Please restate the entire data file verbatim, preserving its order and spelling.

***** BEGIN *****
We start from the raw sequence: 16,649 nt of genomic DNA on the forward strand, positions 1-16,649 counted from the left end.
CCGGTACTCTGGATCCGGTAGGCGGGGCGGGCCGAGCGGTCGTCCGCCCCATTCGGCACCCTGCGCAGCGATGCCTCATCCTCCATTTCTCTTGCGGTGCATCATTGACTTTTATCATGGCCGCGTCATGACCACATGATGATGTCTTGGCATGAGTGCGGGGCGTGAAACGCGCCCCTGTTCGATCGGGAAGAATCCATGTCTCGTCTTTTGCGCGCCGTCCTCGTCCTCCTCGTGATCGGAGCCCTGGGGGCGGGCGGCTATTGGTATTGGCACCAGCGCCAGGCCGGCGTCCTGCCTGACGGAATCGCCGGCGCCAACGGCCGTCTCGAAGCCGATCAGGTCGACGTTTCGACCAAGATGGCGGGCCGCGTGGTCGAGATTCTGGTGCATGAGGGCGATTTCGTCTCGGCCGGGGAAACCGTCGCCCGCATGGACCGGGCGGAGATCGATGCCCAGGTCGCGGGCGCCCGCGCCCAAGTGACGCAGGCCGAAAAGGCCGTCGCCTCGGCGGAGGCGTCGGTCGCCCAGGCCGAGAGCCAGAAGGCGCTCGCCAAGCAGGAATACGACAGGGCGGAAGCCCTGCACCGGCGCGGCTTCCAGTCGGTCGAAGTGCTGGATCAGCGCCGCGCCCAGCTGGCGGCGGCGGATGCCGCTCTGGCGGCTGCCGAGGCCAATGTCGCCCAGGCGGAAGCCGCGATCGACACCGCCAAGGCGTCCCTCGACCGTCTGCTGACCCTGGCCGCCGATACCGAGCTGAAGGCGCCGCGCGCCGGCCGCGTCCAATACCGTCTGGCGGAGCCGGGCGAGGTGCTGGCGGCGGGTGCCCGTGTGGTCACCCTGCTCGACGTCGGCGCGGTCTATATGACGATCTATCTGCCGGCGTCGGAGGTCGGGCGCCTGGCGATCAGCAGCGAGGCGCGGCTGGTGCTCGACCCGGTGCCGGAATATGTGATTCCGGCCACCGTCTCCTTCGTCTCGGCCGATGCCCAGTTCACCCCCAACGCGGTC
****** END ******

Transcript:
We start from the raw sequence: 16,649 nt of genomic DNA on the forward strand, positions 1-16,649 counted from the left end.
CCGGTACTCTGGATCCGGTAGGCGGGGCGGGCCGAGCGGTCGTCCGCCCCATTCGGCACCCTGCGCAGCGATGCCTCATCCTCCATTTCTCTTGCGGTGCATCATTGACTTTTATCATGGCCGCGTCATGACCACATGATGATGTCTTGGCATGAGTGCGGGGCGTGAAACGCGCCCCTGTTCGATCGGGAAGAATCCATGTCTCGTCTTTTGCGCGCCGTCCTCGTCCTCCTCGTGATCGGAGCCCTGGGGGCGGGCGGCTATTGGTATTGGCACCAGCGCCAGGCCGGCGTCCTGCCTGACGGAATCGCCGGCGCCAACGGCCGTCTCGAAGCCGATCAGGTCGACGTTTCGACCAAGATGGCGGGCCGCGTGGTCGAGATTCTGGTGCATGAGGGCGATTTCGTCTCGGCCGGGGAAACCGTCGCCCGCATGGACCGGGCGGAGATCGATGCCCAGGTCGCGGGCGCCCGCGCCCAAGTGACGCAGGCCGAAAAGGCCGTCGCCTCGGCGGAGGCGTCGGTCGCCCAGGCCGAGAGCCAGAAGGCGCTCGCCAAGCAGGAATACGACAGGGCGGAAGCCCTGCACCGGCGCGGCTTCCAGTCGGTCGAAGTGCTGGATCAGCGCCGCGCCCAGCTGGCGGCGGCGGATGCCGCTCTGGCGGCTGCCGAGGCCAATGTCGCCCAGGCGGAAGCCGCGATCGACACCGCCAAGGCGTCCCTCGACCGTCTGCTGACCCTGGCCGCCGATACCGAGCTGAAGGCGCCGCGCGCCGGCCGCGTCCAATACCGTCTGGCGGAGCCGGGCGAGGTGCTGGCGGCGGGTGCCCGTGTGGTCACCCTGCTCGACGTCGGCGCGGTCTATATGACGATCTATCTGCCGGCGTCGGAGGTCGGGCGCCTGGCGATCAGCAGCGAGGCGCGGCTGGTGCTCGACCCGGTGCCGGAATATGTGATTCCGGCCACCGTCTCCTTCGTCTCGGCCGATGCCCAGTTCACCCCCAACGCGGTC